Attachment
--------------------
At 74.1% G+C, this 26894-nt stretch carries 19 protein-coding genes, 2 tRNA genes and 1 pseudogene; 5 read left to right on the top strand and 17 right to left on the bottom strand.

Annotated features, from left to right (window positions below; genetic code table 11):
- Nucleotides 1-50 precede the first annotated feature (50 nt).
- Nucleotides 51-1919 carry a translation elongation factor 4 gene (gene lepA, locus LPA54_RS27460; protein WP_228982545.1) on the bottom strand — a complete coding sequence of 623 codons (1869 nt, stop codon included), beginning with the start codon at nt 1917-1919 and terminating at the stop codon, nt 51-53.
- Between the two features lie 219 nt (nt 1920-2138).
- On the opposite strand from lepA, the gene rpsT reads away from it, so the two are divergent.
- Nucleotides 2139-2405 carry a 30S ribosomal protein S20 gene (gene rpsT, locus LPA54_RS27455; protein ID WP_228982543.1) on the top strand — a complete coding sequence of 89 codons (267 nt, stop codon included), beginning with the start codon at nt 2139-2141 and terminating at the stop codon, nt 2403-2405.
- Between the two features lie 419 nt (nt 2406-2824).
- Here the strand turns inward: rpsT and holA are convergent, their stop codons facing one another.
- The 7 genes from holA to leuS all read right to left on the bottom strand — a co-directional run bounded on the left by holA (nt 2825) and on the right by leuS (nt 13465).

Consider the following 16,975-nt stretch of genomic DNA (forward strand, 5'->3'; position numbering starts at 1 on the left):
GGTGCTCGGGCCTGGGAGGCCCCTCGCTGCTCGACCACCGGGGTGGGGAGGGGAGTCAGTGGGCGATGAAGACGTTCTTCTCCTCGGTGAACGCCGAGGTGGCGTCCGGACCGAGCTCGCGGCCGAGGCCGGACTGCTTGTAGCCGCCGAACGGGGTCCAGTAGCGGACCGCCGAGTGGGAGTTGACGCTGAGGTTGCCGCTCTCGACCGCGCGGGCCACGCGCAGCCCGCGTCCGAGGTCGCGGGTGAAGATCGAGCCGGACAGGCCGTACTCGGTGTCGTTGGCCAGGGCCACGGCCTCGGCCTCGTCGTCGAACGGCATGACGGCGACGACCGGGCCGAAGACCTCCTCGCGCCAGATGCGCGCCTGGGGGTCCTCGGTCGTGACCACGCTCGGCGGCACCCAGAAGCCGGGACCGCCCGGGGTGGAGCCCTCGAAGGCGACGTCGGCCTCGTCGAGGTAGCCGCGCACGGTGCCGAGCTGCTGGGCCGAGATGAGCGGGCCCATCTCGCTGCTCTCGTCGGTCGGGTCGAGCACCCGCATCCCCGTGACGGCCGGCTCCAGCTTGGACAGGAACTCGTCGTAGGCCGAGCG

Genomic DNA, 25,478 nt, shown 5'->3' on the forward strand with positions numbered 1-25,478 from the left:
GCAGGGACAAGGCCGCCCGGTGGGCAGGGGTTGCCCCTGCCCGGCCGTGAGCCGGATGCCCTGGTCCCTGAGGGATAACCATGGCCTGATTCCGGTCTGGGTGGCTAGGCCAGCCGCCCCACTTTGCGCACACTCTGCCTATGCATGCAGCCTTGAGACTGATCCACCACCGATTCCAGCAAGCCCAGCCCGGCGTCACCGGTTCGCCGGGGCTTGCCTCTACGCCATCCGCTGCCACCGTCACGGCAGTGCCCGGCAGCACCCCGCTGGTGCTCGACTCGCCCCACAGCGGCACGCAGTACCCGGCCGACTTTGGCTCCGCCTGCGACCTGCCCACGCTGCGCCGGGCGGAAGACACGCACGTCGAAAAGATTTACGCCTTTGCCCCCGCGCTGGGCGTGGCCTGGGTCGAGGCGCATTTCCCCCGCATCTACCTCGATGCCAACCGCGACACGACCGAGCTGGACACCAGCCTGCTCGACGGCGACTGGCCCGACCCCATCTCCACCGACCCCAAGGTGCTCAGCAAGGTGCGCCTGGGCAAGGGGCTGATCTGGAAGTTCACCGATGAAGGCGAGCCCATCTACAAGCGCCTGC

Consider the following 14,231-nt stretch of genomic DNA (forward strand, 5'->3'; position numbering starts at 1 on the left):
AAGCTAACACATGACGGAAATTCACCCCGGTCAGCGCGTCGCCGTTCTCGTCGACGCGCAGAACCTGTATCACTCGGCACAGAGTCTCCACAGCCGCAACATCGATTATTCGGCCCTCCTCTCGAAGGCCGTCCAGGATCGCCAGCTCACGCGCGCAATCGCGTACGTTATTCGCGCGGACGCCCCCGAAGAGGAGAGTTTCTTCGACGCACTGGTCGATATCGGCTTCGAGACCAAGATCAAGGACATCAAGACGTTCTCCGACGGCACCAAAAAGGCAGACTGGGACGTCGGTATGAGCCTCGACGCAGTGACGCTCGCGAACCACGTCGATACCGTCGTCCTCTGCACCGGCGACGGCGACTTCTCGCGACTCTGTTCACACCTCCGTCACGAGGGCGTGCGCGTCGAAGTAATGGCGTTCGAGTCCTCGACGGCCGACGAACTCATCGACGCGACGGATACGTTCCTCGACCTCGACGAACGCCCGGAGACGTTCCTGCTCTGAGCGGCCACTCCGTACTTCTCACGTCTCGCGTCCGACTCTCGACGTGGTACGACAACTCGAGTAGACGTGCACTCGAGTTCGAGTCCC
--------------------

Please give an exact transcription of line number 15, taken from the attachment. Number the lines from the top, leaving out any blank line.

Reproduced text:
Consider the following 14,231-nt stretch of genomic DNA (forward strand, 5'->3'; position numbering starts at 1 on the left):